Suggestions for Writing an Argument

What is an argument?

The word "argument" often suggests a confrontational or aggressive encounter between two individuals. In most cases, however, an argument is nothing more than a "point of view presented through careful reasoning," as Elbow and Belanoff say (277). When you make a claim that brown sugar is less harmful to the body than cane sugar, and you offer the reasons and the evidence for your claim, you are creating an argument. When you observe that the United States' intervention in Iraq has affected tourism around the world, and then you analyze the number of attacks on Americans in foreign cities as evidence of your claim, you have created an argument.

Your assignment for project three is to construct an argument in writing. By now all of you have identified an issue or concern about which you could create an argument. Your issues or concerns may be light hearted: Buying a second backpack and packing it with only the books and supplies you need for certain days places less stress on your back. Or they may be challenging: Under the right circumstances, it is possible to argue that a woman can rape a man. They may be political (The plan to revise California's state representational arrangement will result in a less effective state government.) or they may be social (Required worships do little to promote spirituality, and may, in fact, contribute to a less spiritual environment on campus.).

Either way, when you make an observation or a claim or you take a position on an issue and then you explore your reasons for making or holding this observation, claim, or position, you have constructed an argument.

How should you go about writing your argument:

Elbow and Belanoff offer three strategies for analyzing an argument. These strategies will serve you well in writing your argumentative essay.

First, remember that by now you know what your argument is. You've been in to talk about your argument with me and we settled on something you would like to write about. If, by chance, you've forgotten your argument, give me a call (471-3172) or email me and I'll remind you. With your argument in mind, follow these steps:

  1. Outline all the reasons you can think of which you lead you to your observation or claim or position. List them.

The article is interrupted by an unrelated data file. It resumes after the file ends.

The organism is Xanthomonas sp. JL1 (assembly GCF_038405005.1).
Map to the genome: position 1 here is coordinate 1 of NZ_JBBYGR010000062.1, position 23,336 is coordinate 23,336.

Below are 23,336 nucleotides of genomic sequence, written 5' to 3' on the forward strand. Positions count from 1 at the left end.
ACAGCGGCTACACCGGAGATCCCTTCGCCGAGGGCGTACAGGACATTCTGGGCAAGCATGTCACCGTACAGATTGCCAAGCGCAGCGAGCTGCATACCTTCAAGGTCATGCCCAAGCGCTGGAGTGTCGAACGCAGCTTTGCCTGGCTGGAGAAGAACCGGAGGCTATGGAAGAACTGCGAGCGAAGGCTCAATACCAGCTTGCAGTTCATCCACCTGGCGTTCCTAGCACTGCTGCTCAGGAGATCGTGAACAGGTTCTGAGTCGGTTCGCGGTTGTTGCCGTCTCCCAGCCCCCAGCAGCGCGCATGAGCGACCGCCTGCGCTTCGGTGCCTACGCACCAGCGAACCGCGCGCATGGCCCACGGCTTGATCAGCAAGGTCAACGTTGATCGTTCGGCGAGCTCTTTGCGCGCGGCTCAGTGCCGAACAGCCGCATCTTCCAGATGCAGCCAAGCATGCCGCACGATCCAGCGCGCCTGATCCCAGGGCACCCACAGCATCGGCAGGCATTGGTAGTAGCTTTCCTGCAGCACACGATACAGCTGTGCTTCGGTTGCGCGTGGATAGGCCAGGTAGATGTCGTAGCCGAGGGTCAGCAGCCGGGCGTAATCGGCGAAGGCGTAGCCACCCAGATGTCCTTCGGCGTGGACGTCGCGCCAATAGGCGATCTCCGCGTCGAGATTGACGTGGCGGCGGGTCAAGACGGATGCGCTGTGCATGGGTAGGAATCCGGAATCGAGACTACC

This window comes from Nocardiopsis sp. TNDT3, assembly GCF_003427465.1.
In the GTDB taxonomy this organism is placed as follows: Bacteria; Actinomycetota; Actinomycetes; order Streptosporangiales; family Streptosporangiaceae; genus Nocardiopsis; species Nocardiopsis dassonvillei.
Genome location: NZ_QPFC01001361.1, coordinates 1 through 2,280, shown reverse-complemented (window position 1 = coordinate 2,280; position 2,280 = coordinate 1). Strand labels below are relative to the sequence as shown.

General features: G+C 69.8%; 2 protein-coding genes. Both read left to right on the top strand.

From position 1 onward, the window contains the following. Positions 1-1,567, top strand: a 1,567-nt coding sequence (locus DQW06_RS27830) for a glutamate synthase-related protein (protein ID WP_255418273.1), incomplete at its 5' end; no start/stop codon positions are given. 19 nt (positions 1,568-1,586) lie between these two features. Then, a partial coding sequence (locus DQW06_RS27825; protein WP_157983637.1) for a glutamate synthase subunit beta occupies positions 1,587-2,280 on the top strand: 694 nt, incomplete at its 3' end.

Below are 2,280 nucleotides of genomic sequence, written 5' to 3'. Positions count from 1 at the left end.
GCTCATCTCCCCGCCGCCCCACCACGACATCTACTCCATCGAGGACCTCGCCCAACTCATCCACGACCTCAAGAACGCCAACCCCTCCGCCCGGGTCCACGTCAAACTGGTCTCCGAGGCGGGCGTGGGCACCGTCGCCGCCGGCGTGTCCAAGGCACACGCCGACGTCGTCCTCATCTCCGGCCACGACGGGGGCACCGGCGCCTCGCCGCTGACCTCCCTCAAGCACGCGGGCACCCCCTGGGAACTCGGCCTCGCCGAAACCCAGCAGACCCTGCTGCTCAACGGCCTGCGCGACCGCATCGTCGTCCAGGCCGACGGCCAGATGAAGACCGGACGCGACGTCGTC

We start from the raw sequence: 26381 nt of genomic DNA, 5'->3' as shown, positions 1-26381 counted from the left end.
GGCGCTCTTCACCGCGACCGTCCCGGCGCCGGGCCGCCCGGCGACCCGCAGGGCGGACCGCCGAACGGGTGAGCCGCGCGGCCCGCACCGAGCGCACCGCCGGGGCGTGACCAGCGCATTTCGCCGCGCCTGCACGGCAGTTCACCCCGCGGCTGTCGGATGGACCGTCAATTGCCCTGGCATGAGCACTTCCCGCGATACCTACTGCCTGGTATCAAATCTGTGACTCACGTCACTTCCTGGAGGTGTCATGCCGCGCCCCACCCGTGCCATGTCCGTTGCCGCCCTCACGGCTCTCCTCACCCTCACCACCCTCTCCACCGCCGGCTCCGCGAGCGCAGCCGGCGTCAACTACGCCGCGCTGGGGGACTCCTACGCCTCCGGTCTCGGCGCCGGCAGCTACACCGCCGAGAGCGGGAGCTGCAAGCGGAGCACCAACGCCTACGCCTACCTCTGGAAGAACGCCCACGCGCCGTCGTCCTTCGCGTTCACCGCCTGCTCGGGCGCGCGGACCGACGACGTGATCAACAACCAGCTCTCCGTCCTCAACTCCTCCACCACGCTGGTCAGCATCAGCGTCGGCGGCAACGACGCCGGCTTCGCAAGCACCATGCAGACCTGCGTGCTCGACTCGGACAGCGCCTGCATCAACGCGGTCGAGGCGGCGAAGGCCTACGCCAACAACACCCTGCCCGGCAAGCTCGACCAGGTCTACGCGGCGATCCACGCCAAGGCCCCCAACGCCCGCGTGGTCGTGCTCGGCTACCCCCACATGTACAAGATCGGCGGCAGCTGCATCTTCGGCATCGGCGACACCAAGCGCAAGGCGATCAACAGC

2. For each reason identify support you might use. Suppose you want to say that successful students plan their time carefully. One reason you offer is that learning to manage time encourages management of study habits as well. Now, you have a claim and a reason, but where is your support? For support you might decide to explain how the cause of managing your time results in the effect of managing other study skills.

    Here are some types of support you might consider:

    • Tell a story which illustrates a point you want to make or helps to explain your experience with the issue or problem.

    • Define what you mean by a certain term or word. Remember, words don't mean the same thing to everyone.

    • Describe some aspect of your topic. What does it look like? What does it feel or smell like?

    • Offer an example of the thing you're talking about.

    • Explain a process. How did something happen or come to be or how do you go about doing something?

    • Compare your topic with something similar or explain how it is different.

    • Classify your topic into various categories.

    • Analyze the causes of an event or situation, or review the results.

    • Ask a question, then answer it.

    • Quote an authority.

    • Provide a statistic or fact.

  3. Explore your assumptions for holding the believe you do. What do you assume is true. If you want to argue that coeducational dorms at Andrews University would be beneficial, it might help you to understand what you assume is true about male-female relationships. Perhaps you assume that marriages fail because participants don't know enough about each other before they marry. Or suppose you assume that the best way to get to know someone is to live with them, and you see a coed dorm as being the best way to accomplish this fact. Knowing your assumptions will help you develop your argument more effectively.

  4. Think about your readers or your audience. What will they believe about your topic or your issue or your perspective? What counter evidence are they likely to offer? How would you respond? What sort of evidence would work best for the readers or audience you presume will read your work? Remember that there are three general types of readers:

    • Readers who respond to emotional arguments; for these readers you can use support that appeals to fear or greed or affection.

    • Readers who respect you as a person. For these readers you can build on your own reputation; you can advance yourself as a scholar or an expert who should be believed.

    • Readers who expect to be intellectually challenged. These kinds of readers want you to put together your evidence logically, avoiding emotion and relying on reason. They will care more about your reasons than about your personality.

  5. Once you've gathered your evidence, put it together into an essay that help your reader understand exactly why you believe what you do or hold the position you hold. How will that look? Well, it's hard to say because arguments come in many shapes. You could create a letter to the editor. Your could write an opinion column that might appear in a newspaper. You could create a typical school essay. What is clear is that when your reader reads (in this case me) your work, he (I) should easily find your claim stated and I should be able to follow your line of thinking so that I understand how you arrived where you did.

How will your argument be assessed?

When I read your argumentative essay and evaluate it, I'll look for the following characteristics: